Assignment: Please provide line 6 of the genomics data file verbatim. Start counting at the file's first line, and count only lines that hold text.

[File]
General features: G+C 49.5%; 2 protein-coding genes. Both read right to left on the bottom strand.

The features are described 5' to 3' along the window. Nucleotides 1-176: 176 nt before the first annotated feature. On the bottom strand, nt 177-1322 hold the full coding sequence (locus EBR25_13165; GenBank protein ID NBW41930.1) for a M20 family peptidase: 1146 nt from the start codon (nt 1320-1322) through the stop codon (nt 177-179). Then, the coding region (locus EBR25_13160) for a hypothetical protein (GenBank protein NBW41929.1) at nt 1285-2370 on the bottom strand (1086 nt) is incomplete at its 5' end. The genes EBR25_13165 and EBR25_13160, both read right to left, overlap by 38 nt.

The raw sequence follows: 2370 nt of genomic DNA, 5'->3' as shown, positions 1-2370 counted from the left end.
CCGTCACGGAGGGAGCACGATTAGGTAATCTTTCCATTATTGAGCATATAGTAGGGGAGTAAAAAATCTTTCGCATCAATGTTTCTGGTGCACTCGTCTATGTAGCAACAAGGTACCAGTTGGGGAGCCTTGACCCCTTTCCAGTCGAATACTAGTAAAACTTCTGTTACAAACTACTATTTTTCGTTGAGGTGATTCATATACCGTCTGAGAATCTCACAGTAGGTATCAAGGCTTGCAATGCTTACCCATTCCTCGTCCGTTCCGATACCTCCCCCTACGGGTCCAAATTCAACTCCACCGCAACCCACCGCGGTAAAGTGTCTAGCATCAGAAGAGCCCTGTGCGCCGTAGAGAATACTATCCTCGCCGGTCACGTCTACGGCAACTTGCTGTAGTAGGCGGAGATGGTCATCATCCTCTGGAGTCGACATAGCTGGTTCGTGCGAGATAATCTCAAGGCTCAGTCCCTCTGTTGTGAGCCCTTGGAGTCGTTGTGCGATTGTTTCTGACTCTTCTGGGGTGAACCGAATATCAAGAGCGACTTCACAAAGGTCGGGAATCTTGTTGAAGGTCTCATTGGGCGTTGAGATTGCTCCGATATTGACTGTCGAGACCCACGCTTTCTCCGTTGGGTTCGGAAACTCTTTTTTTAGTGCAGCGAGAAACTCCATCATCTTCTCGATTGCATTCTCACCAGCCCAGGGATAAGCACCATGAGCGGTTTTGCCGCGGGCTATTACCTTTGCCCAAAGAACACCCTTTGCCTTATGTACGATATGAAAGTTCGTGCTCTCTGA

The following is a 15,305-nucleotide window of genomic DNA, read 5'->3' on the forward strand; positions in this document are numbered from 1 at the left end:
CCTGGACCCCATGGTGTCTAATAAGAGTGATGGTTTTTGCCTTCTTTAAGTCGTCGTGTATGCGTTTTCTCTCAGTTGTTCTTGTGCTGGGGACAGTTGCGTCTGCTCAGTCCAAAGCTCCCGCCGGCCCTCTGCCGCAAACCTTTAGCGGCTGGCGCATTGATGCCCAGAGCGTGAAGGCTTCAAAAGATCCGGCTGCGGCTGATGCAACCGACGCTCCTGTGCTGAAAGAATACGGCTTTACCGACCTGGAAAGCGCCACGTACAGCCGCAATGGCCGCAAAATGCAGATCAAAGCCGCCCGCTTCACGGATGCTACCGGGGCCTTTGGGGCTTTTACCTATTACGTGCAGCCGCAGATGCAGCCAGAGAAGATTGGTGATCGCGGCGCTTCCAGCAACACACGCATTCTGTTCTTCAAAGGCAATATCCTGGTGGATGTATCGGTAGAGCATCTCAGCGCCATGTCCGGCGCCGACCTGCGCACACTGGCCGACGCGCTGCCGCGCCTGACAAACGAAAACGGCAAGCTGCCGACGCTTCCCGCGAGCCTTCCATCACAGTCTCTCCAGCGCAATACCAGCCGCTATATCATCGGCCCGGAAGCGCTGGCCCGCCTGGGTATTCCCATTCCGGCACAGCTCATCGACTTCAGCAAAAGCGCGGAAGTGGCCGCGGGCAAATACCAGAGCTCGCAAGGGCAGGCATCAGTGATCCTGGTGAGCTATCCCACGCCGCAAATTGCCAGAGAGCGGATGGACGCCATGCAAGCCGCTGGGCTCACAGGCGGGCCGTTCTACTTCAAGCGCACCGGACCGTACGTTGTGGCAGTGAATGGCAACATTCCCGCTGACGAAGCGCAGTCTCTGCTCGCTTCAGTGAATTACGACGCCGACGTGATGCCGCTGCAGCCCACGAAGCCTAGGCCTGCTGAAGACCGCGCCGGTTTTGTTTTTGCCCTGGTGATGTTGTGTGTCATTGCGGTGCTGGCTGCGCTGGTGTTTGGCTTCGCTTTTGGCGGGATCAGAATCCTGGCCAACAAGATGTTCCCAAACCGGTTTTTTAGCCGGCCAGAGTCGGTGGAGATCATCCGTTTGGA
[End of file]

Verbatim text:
CCTGGACCCCATGGTGTCTAATAAGAGTGATGGTTTTTGCCTTCTTTAAGTCGTCGTGTATGCGTTTTCTCTCAGTTGTTCTTGTGCTGGGGACAGTTGCGTCTGCTCAGTCCAAAGCTCCCGCCGGCCCTCTGCCGCAAACCTTTAGCGGCTGGCGCATTGATGCCCAGAGCGTGAAGGCTTCAAAAGATCCGGCTGCGGCTGATGCAACCGACGCTCCTGTGCTGAAAGAATACGGCTTTACCGACCTGGAAAGCGCCACGTACAGCCGCAATGGCCGCAAAATGCAGATCAAAGCCGCCCGCTTCACGGATGCTACCGGGGCCTTTGGGGCTTTTACCTATTACGTGCAGCCGCAGATGCAGCCAGAGAAGATTGGTGATCGCGGCGCTTCCAGCAACACACGCATTCTGTTCTTCAAAGGCAATATCCTGGTGGATGTATCGGTAGAGCATCTCAGCGCCATGTCCGGCGCCGACCTGCGCACACTGGCCGACGCGCTGCCGCGCCTGACAAACGAAAACGGCAAGCTGCCGACGCTTCCCGCGAGCCTTCCATCACAGTCTCTCCAGCGCAATACCAGCCGCTATATCATCGGCCCGGAAGCGCTGGCCCGCCTGGGTATTCCCATTCCGGCACAGCTCATCGACTTCAGCAAAAGCGCGGAAGTGGCCGCGGGCAAATACCAGAGCTCGCAAGGGCAGGCATCAGTGATCCTGGTGAGCTATCCCACGCCGCAAATTGCCAGAGAGCGGATGGACGCCATGCAAGCCGCTGGGCTCACAGGCGGGCCGTTCTACTTCAAGCGCACCGGACCGTACGTTGTGGCAGTGAATGGCAACATTCCCGCTGACGAAGCGCAGTCTCTGCTCGCTTCAGTGAATTACGACGCCGACGTGATGCCGCTGCAGCCCACGAAGCCTAGGCCTGCTGAAGACCGCGCCGGTTTTGTTTTTGCCCTGGTGATGTTGTGTGTCATTGCGGTGCTGGCTGCGCTGGTGTTTGGCTTCGCTTTTGGCGGGATCAGAATCCTGGCCAACAAGATGTTCCCAAACCGGTTTTTTAGCCGGCCAGAGTCGGTGGAGATCATCCGTTTGGA